Which is better paying hourly or paying per project? Either method is okay. Generally if you have only a few designs that you need completed, paying on a project basis makes the most sense. On the other hand if you need ongoing work over many months and dozens of different designs, paying hourly is a better arrangement as it becomes difficult to calculate accurately how much each project should cost. Of course you need a good way to monitor and track the hours worked for the designers (Time Doctor, or Upwork [formerly oDesk] are a couple of options).
Freelancing sites like Upwork (formerly oDesk), Elance and Staff.com allow you to post your job description and have people from all over the world bid on your jobs. Our experience with these sites quite honestly is that it is extremely difficult to find high quality designers. Most of the designers are from lower wage countries such as India, and to put it frankly their design skills are either very average, or terrible (or simply have a completely different aesthetic). However, there are exceptions. If you spend enough time trying to find a suitable person you can find great people on these sites. It takes a lot of work and time in trialing different people. It is much easier in our experience to find high quality programmers on these sites than to find designers.
Elance lets employers post a job description publicly and review proposals from their qualified contractors, or post one privately and submit it only to workers selected from their directory. While you won’t be getting mock-ups or spec images from the people applying to your project, you do benefit from Elance’s broad userbase and can potentially snag a much more qualified professional who is looking for a quick and easy job.
The site comes with an impressive array of project management features, since it’s set up to handle not only graphic design work but also programming, writing, web design and a lot more. Elance allows you to collaborate with contractors, view works in progress, and manage workers’ time, if you choose to go hourly. Managers with fixed-price projects can set an unlimited number of milestones, each of which requires a status report from the worker.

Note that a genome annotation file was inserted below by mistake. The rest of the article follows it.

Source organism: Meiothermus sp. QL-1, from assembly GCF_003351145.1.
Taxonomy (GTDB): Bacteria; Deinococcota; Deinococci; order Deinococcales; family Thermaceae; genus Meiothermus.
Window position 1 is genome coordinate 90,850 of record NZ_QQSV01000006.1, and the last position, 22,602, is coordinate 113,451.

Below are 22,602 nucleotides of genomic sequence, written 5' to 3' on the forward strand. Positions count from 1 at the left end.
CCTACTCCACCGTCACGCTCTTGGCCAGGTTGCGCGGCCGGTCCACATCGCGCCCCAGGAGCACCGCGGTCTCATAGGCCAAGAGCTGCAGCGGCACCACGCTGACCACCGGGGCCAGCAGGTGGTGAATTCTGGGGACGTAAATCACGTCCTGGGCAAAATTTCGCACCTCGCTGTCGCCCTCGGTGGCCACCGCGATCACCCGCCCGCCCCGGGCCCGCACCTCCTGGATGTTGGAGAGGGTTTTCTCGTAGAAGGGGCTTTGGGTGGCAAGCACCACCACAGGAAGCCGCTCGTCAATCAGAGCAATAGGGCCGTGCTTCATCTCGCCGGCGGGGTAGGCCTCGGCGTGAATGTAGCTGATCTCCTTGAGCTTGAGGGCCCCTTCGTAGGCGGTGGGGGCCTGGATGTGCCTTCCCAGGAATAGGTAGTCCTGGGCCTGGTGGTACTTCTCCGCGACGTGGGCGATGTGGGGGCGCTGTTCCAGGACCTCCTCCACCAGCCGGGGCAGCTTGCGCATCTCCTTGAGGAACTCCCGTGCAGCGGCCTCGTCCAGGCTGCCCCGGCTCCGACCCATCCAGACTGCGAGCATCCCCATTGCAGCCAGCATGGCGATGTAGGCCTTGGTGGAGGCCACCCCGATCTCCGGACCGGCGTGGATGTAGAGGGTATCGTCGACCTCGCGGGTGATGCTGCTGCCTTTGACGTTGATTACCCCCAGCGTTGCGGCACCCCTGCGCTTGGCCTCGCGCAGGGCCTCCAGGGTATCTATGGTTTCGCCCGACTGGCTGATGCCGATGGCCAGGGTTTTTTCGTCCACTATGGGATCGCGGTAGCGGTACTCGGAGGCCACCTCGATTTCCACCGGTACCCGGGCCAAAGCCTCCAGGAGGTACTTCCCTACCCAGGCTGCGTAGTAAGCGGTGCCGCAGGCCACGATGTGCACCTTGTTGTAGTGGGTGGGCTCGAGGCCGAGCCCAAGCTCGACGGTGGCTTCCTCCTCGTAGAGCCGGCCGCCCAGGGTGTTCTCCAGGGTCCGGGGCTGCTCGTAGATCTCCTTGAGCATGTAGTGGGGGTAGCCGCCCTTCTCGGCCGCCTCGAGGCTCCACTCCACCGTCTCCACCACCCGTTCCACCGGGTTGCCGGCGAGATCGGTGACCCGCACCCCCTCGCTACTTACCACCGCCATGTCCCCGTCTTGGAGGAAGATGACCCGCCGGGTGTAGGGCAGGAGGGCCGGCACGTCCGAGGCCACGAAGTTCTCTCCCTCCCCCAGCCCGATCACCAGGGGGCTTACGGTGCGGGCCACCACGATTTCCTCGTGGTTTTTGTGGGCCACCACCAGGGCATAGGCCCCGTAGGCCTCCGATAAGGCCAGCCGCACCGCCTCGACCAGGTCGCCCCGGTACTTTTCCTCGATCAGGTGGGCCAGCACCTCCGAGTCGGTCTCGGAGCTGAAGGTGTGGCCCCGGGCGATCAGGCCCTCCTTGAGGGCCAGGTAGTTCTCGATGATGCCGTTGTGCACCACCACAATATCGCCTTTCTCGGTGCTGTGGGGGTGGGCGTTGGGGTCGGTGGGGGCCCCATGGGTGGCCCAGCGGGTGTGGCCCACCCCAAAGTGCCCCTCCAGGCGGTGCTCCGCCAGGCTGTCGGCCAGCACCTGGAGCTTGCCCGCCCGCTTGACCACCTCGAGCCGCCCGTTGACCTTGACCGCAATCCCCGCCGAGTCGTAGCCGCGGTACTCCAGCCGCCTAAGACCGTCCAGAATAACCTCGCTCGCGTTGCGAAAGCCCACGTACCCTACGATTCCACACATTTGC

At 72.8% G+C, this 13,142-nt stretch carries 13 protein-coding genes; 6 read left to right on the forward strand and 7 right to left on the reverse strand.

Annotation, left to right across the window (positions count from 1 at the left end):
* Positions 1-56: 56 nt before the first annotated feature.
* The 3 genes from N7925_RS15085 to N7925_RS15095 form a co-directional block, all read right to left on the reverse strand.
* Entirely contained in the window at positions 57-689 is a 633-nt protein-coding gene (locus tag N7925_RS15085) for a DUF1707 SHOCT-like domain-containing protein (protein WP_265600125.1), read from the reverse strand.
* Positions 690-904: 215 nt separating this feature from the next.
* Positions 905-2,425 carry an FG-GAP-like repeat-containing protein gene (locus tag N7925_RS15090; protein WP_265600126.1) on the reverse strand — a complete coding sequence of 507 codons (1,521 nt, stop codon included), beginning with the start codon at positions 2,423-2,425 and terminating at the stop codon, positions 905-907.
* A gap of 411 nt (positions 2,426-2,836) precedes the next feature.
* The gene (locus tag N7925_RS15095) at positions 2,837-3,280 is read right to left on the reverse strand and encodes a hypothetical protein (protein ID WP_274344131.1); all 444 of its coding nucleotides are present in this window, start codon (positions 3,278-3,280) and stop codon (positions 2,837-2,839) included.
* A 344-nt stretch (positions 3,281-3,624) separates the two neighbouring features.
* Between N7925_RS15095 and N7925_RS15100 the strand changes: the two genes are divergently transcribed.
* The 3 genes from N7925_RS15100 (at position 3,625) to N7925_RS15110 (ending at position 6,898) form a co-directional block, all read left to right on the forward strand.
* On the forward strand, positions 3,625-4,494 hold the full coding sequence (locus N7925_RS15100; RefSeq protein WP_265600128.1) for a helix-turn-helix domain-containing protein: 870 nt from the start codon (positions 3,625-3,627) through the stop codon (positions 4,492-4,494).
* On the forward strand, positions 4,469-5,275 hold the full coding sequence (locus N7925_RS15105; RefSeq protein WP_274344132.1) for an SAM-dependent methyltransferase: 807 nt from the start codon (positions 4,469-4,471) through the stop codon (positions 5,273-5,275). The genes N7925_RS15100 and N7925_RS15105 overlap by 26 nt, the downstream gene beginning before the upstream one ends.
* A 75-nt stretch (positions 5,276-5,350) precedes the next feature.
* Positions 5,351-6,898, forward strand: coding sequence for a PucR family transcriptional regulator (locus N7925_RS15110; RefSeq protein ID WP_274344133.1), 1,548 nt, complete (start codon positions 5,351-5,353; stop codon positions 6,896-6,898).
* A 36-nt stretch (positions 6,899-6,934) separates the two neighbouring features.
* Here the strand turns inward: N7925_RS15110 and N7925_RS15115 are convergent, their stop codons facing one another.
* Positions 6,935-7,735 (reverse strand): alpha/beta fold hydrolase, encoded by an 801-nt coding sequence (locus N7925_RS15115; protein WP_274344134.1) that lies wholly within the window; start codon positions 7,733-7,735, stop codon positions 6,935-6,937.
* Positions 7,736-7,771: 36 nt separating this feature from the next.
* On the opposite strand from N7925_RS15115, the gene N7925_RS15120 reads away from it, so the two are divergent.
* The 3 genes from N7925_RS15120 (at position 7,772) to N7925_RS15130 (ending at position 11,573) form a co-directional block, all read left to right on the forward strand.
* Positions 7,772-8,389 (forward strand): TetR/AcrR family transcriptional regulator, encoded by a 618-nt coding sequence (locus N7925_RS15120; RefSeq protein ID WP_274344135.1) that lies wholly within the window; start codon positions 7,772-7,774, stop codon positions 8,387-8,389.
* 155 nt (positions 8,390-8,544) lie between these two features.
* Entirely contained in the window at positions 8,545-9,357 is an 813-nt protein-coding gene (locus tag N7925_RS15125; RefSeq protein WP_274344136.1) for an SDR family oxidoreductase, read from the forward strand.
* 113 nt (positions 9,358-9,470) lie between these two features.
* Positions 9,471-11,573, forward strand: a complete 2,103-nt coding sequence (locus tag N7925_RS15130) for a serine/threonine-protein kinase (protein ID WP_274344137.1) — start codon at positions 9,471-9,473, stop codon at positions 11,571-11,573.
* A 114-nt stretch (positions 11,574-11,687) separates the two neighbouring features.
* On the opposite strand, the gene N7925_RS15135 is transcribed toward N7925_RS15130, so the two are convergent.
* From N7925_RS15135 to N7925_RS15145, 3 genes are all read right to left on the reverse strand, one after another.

Each project gets an Elance-hosted “workroom” with a file management system that allows collaborators to share files and leave comments. Entering time sheets, sending invoices and making payments can all be automated.
Employers may list projects for free, and contractors include the Elance fee in their quoted rate. When it comes time to pay for the work rendered, you can make payments using a credit card, Paypal, or ACH transfer from a bank account—you may also choose to make escrow payments through Elance, which pre-funds the work and makes payments when approved.
Posting jobs and interviewing contractors is free on Upwork. The site takes a 10 percent commission from workers’ advertised rates. When you post a description of the work you need done publicly, interested designers will send you their cover letters and resumes. You also have access to their Upwork portfolios, relevant test results and feedback ratings. If you choose to post privately, you can search the database for contractors you’d like to work with and invite them to view your listing.
Like Elance, you can hire at an hourly or fixed rate. The site offers a Work Diary section that lets you view a memo about what a contractor is working on, screen shots six times an hour, and a graph showing their activity level. Hours worked are transferred to a financial report by Upwork automatically.
In addition to graphic design work, Upwork matches businesses and workers for web and software development, writing, customer service, marketing and other projects. You can pay contractors with a credit card – if you plan to spend at least $500 per week, you can apply to pay with checks.
Here is a tutorial I posted that will help you with hiring on Upwork: How to Find a Great Designer on Upwork (formerly oDesk)
Staff.com is our new startup. With it we aim to be the best for hiring long term high quality workers from all around the world, for all types of online jobs including graphic design work.